Google Earth API

Google Earth API Developer's Guide

  1. Introduction
  2. Audience
  3. Installing the Google Earth Plugin
  4. Using the Google Earth API
  5. Loading Additional Databases
  6. Troubleshooting
  7. Additional Resources

Introduction

Welcome to the developer documentation for the Google Earth API. The Google Earth Plugin and its JavaScript API let you embed the full power of Google Earth and its 3D rendering capabilities into your web pages. Just like in the Google Maps API, you can draw markers and lines—but in 3D!

See the Google Earth API developer forum if you have have questions about the API after reading this developer guide.

Audience

This documentation is designed for people familiar with JavaScript programming and object-oriented programming concepts. The Google Earth API is modeled after KML, so you should also consult Google's KML documentation.

The Google Earth Plugin

The Google Earth Plugin is currently supported on the following platforms:

  • Microsoft Windows (XP, and Vista)
    • Google Chrome 5.0+
    • Internet Explorer 7.0+
    • Firefox 3.0+
    • Flock 1.0+
  • Apple Mac OS X 10.5 and higher (Intel)
    • Google Chrome 5.0+
    • Safari 3.1+
    • Firefox 3.0+

Although the plugin and API may work correctly on other browsers that support NPAPI with npruntime extensions, these browsers are not officially supported.

Installation

To install the Google Earth Plugin, browse to any page in which the plugin is included (e.g. http://code.google.com/apis/ajax/playground/#hello,_earth).

Your browser will likely ask for permission before installing the plugin - click through to allow installation. Once the plugin is installed, you may need to refresh the page before the plugin displays correctly.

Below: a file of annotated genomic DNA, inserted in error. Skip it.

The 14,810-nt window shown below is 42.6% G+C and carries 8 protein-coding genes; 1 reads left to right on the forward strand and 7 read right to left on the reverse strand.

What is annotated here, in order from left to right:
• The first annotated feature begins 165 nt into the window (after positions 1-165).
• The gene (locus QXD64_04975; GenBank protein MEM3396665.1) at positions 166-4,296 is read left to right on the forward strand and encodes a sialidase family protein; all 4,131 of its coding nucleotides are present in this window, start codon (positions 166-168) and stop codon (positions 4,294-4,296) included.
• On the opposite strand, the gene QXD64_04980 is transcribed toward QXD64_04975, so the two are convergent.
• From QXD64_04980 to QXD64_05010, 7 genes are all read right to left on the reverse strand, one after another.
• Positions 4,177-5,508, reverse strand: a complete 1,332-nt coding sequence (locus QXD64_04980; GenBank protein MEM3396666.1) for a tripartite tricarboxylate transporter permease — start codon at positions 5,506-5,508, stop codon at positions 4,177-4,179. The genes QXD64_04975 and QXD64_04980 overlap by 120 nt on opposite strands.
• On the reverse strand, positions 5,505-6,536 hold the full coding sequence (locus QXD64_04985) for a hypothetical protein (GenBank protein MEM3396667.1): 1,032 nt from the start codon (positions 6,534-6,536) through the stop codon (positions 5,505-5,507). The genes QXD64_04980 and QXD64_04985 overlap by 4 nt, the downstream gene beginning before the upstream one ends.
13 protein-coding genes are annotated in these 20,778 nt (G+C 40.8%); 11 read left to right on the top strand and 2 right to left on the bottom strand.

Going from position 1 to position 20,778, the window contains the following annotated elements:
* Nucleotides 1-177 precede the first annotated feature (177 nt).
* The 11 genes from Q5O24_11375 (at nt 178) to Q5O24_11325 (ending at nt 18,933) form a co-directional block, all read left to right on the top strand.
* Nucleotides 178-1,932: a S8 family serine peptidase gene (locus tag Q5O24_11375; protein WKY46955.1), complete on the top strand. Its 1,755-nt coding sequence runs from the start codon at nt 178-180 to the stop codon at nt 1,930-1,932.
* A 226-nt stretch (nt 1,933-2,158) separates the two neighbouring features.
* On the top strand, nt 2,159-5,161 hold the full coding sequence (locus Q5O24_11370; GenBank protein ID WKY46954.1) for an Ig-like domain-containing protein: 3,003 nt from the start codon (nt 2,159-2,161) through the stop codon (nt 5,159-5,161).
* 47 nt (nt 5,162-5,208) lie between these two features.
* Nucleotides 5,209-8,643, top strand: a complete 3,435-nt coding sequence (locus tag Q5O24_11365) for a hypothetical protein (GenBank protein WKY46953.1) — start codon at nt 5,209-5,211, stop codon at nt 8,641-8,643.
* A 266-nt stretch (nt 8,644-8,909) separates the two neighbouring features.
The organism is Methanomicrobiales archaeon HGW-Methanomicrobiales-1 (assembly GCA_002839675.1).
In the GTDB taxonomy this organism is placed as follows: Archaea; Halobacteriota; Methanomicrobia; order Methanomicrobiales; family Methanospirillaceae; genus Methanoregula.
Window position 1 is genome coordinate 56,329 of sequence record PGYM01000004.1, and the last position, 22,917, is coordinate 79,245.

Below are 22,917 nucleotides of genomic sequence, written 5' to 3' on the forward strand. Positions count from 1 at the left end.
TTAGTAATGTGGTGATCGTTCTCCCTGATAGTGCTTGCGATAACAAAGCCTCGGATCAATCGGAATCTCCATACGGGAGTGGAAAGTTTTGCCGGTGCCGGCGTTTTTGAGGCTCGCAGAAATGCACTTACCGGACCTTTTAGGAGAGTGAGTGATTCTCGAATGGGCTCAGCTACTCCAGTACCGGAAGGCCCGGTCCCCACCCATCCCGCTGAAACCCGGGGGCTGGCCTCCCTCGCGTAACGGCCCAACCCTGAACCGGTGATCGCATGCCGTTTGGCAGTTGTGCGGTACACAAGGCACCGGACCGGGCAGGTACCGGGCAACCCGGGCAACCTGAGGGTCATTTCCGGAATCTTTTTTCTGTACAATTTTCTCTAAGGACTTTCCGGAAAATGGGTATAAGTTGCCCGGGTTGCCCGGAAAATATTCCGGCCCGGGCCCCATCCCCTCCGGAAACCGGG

Uninstalling

  • Windows: Select Start > Programs (or All Programs) > Google Earth > Uninstall Google Earth Plug-in.
  • Mac: Delete /Library/Internet Plug-ins/Google Earth Web Plug-in.plugin before restarting your browser.

Using the Google Earth API

To load the Google Earth Plugin in your web page, you need to:

  1. Load the Google Earth API.
  2. Create a DIV element to hold the plugin.
  3. Create functions to initialize the plugin.
  4. Call the initialization functions once the page has loaded.

These steps are explained below.

Note: If you intend to use the Google Earth API under your Google Maps API for Business license, please refer to the Google Maps API for Business Developer's Guide for additional information.

Loading the Google Earth API

Place the following tag in the <head> of your HTML page:

<script type="text/javascript" src="https://www.google.com/jsapi"></script>

The tag's src points to a JavaScript file with a single method, google.load, used to load individual Google APIs. Inside a new <script> tag, call:

google.load("earth", "1", {"other_params":"sensor=true_or_false"});

This tells Google to load the earth module into the google.earth namespace, and specifies version 1 (the last stable version of the API). To specify the latest test version of the API, specify "1.x".

The sensor parameter must be included, and indicates whether this application uses a sensor (such as a GPS locator) to determine the user's location. We've left this example as a variable true_or_false to emphasize that you must set this value to either true or false explicitly.

For more information on the loading mechanism, refer to the Google AJAX APIs documentation.

Creating a container for the plugin